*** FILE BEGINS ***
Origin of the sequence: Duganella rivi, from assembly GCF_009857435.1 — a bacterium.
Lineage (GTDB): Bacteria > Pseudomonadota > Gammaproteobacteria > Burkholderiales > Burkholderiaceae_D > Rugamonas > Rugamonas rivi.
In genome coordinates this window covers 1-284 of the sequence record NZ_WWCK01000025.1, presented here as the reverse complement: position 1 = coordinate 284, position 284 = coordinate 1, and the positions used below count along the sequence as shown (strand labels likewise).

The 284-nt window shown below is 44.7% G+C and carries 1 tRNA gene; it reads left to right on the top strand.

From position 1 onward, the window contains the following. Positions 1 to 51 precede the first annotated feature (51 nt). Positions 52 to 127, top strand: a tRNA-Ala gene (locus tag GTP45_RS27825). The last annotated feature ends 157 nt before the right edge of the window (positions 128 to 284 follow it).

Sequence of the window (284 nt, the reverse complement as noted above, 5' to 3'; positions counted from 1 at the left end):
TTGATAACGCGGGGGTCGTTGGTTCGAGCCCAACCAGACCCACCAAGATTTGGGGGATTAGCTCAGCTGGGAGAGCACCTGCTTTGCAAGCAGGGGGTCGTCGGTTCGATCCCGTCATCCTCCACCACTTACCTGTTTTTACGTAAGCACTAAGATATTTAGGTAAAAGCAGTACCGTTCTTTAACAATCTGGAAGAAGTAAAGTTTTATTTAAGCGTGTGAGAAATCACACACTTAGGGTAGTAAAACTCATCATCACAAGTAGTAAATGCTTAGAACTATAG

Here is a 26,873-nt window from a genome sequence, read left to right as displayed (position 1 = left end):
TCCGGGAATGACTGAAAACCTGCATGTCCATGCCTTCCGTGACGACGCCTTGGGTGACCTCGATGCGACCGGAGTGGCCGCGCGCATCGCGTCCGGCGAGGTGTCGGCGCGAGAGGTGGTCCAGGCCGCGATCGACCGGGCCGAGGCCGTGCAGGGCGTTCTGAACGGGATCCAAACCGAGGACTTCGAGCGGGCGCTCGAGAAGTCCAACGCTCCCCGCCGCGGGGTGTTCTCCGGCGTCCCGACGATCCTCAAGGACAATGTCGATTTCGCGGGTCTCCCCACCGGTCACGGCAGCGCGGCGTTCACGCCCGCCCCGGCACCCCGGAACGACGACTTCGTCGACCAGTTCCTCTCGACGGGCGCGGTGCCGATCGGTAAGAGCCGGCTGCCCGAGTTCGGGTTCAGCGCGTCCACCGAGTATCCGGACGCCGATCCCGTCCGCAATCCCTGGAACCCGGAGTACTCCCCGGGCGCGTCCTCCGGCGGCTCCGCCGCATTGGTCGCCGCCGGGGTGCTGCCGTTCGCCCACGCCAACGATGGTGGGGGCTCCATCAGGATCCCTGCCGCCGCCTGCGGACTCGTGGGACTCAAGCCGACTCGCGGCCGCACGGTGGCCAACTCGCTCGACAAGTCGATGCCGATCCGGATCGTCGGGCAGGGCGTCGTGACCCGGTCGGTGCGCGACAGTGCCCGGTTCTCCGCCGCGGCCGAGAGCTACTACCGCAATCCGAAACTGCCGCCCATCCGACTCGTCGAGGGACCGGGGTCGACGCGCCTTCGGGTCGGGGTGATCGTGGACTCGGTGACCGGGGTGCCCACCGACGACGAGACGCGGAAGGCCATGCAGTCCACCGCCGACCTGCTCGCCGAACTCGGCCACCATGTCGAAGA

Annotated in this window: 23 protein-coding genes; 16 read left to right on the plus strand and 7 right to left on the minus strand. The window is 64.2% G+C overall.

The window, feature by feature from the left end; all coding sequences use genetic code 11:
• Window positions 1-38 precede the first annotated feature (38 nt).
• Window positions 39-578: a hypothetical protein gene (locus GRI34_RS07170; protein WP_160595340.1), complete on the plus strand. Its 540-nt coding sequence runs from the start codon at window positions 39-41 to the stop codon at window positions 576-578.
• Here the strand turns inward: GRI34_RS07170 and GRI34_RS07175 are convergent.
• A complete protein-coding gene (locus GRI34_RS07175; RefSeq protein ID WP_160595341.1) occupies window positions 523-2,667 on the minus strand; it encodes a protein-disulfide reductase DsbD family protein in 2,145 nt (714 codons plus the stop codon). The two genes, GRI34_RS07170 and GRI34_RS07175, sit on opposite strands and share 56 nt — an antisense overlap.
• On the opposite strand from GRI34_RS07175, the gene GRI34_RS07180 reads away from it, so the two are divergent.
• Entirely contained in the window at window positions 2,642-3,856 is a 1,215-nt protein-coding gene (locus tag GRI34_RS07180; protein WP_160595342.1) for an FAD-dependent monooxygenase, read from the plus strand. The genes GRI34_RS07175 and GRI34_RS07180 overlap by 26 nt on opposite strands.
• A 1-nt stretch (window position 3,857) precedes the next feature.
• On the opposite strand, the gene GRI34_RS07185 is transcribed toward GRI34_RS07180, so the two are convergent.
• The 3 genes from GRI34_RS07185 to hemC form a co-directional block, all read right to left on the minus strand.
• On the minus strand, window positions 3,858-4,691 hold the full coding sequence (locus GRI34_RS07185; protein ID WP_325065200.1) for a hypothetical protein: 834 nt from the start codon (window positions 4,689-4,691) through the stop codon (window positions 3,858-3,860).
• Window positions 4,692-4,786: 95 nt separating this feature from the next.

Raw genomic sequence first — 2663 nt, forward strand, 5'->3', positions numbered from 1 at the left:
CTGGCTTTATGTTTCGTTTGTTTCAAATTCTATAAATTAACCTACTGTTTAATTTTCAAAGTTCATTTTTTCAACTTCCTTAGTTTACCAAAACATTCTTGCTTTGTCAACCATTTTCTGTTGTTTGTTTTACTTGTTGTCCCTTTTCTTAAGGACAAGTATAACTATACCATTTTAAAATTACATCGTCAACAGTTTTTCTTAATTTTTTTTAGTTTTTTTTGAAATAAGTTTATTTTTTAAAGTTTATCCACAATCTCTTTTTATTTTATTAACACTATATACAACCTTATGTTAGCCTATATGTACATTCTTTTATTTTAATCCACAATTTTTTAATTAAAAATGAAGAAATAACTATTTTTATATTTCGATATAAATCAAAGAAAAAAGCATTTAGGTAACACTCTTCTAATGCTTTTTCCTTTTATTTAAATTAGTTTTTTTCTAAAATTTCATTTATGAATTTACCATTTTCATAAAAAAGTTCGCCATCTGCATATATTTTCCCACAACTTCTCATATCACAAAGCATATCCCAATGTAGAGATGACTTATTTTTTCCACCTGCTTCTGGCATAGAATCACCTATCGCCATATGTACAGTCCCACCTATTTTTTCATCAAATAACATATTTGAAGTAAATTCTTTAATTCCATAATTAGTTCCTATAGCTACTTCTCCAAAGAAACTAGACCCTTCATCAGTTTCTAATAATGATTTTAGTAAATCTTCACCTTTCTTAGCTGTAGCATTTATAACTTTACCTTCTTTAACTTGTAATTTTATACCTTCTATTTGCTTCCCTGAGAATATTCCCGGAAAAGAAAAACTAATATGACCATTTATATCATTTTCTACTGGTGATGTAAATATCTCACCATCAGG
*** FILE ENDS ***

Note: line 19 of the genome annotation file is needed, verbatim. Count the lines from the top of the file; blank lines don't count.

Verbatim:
• On the opposite strand, the gene GRI34_RS07185 is transcribed toward GRI34_RS07180, so the two are convergent.